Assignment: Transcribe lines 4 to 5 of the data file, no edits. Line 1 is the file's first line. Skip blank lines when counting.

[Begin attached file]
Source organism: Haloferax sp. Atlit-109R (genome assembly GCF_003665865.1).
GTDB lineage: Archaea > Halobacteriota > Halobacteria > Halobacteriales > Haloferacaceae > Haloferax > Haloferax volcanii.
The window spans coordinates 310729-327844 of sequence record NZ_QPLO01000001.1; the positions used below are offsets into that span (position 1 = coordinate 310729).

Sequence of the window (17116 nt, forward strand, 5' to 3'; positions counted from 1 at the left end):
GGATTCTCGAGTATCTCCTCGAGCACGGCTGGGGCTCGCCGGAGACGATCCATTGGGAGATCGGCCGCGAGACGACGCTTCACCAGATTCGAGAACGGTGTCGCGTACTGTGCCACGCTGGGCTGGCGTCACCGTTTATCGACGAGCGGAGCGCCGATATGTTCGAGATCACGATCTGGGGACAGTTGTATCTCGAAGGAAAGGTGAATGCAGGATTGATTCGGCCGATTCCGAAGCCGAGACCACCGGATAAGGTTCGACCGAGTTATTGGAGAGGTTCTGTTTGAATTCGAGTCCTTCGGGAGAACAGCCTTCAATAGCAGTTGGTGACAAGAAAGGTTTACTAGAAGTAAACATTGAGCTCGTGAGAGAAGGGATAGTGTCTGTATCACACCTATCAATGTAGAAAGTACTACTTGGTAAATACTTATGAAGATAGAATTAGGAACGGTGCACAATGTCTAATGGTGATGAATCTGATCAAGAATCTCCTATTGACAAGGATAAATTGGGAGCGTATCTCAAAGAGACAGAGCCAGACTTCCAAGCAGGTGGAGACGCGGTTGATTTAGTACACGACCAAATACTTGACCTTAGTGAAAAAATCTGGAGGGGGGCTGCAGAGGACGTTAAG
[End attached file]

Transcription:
Sequence of the window (17116 nt, forward strand, 5' to 3'; positions counted from 1 at the left end):
GGATTCTCGAGTATCTCCTCGAGCACGGCTGGGGCTCGCCGGAGACGATCCATTGGGAGATCGGCCGCGAGACGACGCTTCACCAGATTCGAGAACGGTGTCGCGTACTGTGCCACGCTGGGCTGGCGTCACCGTTTATCGACGAGCGGAGCGCCGATATGTTCGAGATCACGATCTGGGGACAGTTGTATCTCGAAGGAAAGGTGAATGCAGGATTGATTCGGCCGATTCCGAAGCCGAGACCACCGGATAAGGTTCGACCGAGTTATTGGAGAGGTTCTGTTTGAATTCGAGTCCTTCGGGAGAACAGCCTTCAATAGCAGTTGGTGACAAGAAAGGTTTACTAGAAGTAAACATTGAGCTCGTGAGAGAAGGGATAGTGTCTGTATCACACCTATCAATGTAGAAAGTACTACTTGGTAAATACTTATGAAGATAGAATTAGGAACGGTGCACAATGTCTAATGGTGATGAATCTGATCAAGAATCTCCTATTGACAAGGATAAATTGGGAGCGTATCTCAAAGAGACAGAGCCAGACTTCCAAGCAGGTGGAGACGCGGTTGATTTAGTACACGACCAAATACTTGACCTTAGTGAAAAAATCTGGAGGGGGGCTGCAGAGGACGTTAAG